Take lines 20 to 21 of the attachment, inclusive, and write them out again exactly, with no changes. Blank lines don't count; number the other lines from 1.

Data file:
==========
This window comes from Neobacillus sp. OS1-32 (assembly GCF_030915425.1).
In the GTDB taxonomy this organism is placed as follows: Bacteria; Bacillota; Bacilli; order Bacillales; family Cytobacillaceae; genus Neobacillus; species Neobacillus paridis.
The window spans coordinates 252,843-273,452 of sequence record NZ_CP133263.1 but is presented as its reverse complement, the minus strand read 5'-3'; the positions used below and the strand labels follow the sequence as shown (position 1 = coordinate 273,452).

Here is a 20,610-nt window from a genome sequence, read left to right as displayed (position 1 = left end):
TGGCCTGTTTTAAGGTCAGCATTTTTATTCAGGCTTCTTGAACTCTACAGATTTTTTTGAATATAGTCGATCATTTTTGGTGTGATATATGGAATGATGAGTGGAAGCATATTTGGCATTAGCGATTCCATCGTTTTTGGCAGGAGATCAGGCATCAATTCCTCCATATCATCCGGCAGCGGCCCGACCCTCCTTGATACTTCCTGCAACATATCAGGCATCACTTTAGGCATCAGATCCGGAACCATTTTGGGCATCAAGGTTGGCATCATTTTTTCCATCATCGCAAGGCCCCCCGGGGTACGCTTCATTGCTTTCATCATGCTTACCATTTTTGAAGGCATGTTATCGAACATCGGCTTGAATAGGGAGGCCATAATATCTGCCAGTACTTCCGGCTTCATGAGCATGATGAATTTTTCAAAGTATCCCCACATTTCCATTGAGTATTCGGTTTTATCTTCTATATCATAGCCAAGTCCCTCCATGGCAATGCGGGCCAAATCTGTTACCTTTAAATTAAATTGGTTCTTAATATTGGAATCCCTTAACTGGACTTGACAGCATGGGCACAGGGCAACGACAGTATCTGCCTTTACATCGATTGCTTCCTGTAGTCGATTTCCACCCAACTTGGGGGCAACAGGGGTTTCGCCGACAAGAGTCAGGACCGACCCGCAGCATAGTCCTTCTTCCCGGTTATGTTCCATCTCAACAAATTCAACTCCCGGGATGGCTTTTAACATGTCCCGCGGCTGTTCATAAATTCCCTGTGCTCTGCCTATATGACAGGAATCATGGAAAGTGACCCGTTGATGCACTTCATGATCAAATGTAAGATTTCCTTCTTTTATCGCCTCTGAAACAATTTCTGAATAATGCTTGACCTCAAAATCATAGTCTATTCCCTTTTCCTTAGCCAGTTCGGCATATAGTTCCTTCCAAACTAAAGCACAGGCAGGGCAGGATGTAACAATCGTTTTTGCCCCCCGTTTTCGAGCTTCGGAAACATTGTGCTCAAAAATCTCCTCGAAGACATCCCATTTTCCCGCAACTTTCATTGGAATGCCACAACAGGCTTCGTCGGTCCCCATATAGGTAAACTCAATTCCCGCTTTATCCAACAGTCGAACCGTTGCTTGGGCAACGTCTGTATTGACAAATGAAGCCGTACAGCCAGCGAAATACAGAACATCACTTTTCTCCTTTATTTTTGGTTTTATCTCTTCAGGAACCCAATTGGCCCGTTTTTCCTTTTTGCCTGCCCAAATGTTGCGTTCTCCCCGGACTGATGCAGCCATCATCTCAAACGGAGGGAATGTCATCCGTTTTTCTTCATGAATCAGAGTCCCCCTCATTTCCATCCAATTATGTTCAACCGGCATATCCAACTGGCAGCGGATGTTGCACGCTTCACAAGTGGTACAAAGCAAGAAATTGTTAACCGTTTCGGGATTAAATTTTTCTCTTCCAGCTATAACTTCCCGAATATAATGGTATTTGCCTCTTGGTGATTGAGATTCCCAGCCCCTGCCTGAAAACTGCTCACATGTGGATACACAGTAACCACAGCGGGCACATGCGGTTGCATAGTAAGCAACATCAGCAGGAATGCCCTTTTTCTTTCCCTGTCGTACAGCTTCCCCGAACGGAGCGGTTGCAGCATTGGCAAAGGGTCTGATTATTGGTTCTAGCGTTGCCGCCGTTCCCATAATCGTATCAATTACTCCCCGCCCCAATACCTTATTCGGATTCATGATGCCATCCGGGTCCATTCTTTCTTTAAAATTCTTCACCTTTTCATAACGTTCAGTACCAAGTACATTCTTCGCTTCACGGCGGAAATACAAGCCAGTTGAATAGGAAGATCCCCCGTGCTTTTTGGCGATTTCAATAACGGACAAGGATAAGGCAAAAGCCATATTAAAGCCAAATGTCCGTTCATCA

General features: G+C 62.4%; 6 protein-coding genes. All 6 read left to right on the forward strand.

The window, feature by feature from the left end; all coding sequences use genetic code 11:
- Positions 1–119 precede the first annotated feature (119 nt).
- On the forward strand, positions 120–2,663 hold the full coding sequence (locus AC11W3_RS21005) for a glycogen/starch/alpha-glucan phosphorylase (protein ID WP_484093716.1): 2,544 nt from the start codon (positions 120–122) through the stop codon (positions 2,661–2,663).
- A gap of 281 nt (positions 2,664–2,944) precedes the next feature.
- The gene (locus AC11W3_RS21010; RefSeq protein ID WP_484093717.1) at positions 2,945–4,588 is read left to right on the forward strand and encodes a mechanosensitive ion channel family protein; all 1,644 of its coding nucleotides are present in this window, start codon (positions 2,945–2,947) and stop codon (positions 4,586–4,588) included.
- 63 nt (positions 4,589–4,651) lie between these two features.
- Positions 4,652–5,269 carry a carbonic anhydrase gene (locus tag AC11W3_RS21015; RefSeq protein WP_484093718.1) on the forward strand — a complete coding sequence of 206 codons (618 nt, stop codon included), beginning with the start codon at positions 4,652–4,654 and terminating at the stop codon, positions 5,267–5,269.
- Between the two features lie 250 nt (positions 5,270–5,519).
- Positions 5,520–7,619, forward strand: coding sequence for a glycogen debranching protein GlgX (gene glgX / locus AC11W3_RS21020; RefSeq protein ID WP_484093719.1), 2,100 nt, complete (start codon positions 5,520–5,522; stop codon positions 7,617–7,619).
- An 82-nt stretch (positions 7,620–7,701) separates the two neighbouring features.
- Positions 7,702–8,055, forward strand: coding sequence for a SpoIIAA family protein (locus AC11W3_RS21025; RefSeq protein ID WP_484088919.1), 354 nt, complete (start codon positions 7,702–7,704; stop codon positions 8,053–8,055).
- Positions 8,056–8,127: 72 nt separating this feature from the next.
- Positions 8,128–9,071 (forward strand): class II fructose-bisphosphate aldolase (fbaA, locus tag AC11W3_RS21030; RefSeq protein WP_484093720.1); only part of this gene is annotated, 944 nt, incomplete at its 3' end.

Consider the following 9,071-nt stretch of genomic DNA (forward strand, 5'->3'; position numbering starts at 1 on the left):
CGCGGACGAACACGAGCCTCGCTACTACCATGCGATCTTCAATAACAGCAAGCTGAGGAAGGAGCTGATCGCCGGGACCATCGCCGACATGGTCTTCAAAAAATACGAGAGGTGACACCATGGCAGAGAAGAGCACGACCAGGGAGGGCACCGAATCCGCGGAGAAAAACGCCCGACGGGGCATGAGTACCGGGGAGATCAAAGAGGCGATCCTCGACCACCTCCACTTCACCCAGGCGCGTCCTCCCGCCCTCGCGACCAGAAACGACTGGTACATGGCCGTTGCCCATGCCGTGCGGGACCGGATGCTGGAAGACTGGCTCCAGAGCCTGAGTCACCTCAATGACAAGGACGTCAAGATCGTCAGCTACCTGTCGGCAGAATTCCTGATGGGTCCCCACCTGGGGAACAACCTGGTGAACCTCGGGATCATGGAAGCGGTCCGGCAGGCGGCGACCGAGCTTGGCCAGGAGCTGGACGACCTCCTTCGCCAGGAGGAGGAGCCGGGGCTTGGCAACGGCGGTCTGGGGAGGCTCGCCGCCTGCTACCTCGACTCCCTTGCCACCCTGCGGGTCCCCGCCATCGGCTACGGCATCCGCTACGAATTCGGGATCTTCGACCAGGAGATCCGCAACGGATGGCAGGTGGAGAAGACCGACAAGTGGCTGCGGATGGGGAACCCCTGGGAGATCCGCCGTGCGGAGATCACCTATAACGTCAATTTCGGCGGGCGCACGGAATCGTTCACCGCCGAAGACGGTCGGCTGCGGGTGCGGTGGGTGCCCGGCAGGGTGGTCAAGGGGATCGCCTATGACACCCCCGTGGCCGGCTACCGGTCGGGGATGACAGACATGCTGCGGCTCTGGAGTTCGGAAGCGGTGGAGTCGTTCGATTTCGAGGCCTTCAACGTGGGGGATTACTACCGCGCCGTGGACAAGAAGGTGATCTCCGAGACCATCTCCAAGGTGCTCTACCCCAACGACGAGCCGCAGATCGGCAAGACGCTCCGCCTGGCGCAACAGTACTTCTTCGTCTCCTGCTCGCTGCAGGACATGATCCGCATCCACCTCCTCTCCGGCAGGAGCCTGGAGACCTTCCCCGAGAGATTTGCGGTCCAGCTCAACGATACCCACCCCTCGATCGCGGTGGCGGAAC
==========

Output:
Consider the following 9,071-nt stretch of genomic DNA (forward strand, 5'->3'; position numbering starts at 1 on the left):
CGCGGACGAACACGAGCCTCGCTACTACCATGCGATCTTCAATAACAGCAAGCTGAGGAAGGAGCTGATCGCCGGGACCATCGCCGACATGGTCTTCAAAAAATACGAGAGGTGACACCATGGCAGAGAAGAGCACGACCAGGGAGGGCACCGAATCCGCGGAGAAAAACGCCCGACGGGGCATGAGTACCGGGGAGATCAAAGAGGCGATCCTCGACCACCTCCACTTCACCCAGGCGCGTCCTCCCGCCCTCGCGACCAGAAACGACTGGTACATGGCCGTTGCCCATGCCGTGCGGGACCGGATGCTGGAAGACTGGCTCCAGAGCCTGAGTCACCTCAATGACAAGGACGTCAAGATCGTCAGCTACCTGTCGGCAGAATTCCTGATGGGTCCCCACCTGGGGAACAACCTGGTGAACCTCGGGATCATGGAAGCGGTCCGGCAGGCGGCGACCGAGCTTGGCCAGGAGCTGGACGACCTCCTTCGCCAGGAGGAGGAGCCGGGGCTTGGCAACGGCGGTCTGGGGAGGCTCGCCGCCTGCTACCTCGACTCCCTTGCCACCCTGCGGGTCCCCGCCATCGGCTACGGCATCCGCTACGAATTCGGGATCTTCGACCAGGAGATCCGCAACGGATGGCAGGTGGAGAAGACCGACAAGTGGCTGCGGATGGGGAACCCCTGGGAGATCCGCCGTGCGGAGATCACCTATAACGTCAATTTCGGCGGGCGCACGGAATCGTTCACCGCCGAAGACGGTCGGCTGCGGGTGCGGTGGGTGCCCGGCAGGGTGGTCAAGGGGATCGCCTATGACACCCCCGTGGCCGGCTACCGGTCGGGGATGACAGACATGCTGCGGCTCTGGAGTTCGGAAGCGGTGGAGTCGTTCGATTTCGAGGCCTTCAACGTGGGGGATTACTACCGCGCCGTGGACAAGAAGGTGATCTCCGAGACCATCTCCAAGGTGCTCTACCCCAACGACGAGCCGCAGATCGGCAAGACGCTCCGCCTGGCGCAACAGTACTTCTTCGTCTCCTGCTCGCTGCAGGACATGATCCGCATCCACCTCCTCTCCGGCAGGAGCCTGGAGACCTTCCCCGAGAGATTTGCGGTCCAGCTCAACGATACCCACCCCTCGATCGCGGTGGCGGAAC